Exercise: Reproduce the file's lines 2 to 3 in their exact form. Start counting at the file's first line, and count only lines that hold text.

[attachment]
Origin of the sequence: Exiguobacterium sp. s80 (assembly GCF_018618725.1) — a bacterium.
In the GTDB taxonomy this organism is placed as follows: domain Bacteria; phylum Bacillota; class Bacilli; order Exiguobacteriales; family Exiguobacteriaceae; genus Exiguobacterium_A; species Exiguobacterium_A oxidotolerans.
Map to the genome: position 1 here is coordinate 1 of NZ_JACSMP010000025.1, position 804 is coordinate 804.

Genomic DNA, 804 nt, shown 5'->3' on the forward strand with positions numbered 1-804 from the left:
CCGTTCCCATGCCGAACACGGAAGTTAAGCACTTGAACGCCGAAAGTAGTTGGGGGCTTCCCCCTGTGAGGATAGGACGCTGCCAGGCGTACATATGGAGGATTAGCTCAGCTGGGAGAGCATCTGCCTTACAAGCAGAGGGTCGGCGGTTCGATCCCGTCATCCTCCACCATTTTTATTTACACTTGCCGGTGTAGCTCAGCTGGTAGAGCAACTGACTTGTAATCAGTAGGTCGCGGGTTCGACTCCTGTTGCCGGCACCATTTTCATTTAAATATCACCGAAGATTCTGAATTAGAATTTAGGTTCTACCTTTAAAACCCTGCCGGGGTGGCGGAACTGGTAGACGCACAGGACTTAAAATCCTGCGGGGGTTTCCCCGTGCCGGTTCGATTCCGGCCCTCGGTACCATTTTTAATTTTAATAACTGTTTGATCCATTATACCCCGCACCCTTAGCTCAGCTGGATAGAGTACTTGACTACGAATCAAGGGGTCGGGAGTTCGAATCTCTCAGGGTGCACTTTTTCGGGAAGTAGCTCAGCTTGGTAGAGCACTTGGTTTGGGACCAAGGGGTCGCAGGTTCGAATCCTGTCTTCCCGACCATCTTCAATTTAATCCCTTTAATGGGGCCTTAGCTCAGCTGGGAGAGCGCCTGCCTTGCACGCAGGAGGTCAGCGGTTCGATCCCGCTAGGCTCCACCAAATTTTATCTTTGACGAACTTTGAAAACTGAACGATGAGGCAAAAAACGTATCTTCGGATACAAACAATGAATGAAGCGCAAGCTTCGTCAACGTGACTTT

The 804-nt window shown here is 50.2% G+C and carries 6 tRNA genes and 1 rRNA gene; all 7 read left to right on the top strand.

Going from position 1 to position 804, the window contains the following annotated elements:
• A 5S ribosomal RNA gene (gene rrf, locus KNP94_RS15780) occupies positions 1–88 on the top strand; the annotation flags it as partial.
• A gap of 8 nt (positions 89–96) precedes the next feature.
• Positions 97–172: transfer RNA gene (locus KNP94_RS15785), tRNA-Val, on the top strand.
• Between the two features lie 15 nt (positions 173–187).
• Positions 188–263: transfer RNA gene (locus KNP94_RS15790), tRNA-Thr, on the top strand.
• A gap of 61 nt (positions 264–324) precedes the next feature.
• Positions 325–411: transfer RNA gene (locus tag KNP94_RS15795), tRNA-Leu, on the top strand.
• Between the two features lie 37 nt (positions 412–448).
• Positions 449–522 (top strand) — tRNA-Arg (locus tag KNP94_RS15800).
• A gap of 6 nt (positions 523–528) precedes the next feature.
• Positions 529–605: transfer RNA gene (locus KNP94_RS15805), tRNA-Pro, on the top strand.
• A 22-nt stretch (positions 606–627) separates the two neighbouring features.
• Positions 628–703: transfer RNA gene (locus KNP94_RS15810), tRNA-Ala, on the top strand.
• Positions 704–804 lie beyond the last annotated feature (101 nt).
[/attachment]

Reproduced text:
In the GTDB taxonomy this organism is placed as follows: domain Bacteria; phylum Bacillota; class Bacilli; order Exiguobacteriales; family Exiguobacteriaceae; genus Exiguobacterium_A; species Exiguobacterium_A oxidotolerans.
Map to the genome: position 1 here is coordinate 1 of NZ_JACSMP010000025.1, position 804 is coordinate 804.